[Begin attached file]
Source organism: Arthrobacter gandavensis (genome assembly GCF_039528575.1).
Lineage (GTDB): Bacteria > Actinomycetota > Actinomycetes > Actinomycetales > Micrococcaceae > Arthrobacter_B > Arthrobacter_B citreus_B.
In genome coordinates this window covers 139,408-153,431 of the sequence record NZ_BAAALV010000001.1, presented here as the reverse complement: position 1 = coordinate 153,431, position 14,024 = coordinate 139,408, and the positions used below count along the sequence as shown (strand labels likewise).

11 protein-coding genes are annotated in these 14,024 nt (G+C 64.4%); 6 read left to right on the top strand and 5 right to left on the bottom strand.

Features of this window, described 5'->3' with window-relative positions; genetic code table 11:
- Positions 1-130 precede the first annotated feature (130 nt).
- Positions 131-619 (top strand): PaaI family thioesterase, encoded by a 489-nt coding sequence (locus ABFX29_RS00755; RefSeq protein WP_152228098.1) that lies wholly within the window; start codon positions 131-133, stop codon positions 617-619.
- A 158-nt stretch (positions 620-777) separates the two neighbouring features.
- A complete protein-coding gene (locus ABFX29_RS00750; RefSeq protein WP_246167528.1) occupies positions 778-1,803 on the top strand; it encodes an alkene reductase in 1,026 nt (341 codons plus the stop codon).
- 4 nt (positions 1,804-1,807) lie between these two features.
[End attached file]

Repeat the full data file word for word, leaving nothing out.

Source organism: Arthrobacter gandavensis (genome assembly GCF_039528575.1).
Lineage (GTDB): Bacteria > Actinomycetota > Actinomycetes > Actinomycetales > Micrococcaceae > Arthrobacter_B > Arthrobacter_B citreus_B.
In genome coordinates this window covers 139,408-153,431 of the sequence record NZ_BAAALV010000001.1, presented here as the reverse complement: position 1 = coordinate 153,431, position 14,024 = coordinate 139,408, and the positions used below count along the sequence as shown (strand labels likewise).

11 protein-coding genes are annotated in these 14,024 nt (G+C 64.4%); 6 read left to right on the top strand and 5 right to left on the bottom strand.

Features of this window, described 5'->3' with window-relative positions; genetic code table 11:
- Positions 1-130 precede the first annotated feature (130 nt).
- Positions 131-619 (top strand): PaaI family thioesterase, encoded by a 489-nt coding sequence (locus ABFX29_RS00755; RefSeq protein WP_152228098.1) that lies wholly within the window; start codon positions 131-133, stop codon positions 617-619.
- A 158-nt stretch (positions 620-777) separates the two neighbouring features.
- A complete protein-coding gene (locus ABFX29_RS00750; RefSeq protein WP_246167528.1) occupies positions 778-1,803 on the top strand; it encodes an alkene reductase in 1,026 nt (341 codons plus the stop codon).
- 4 nt (positions 1,804-1,807) lie between these two features.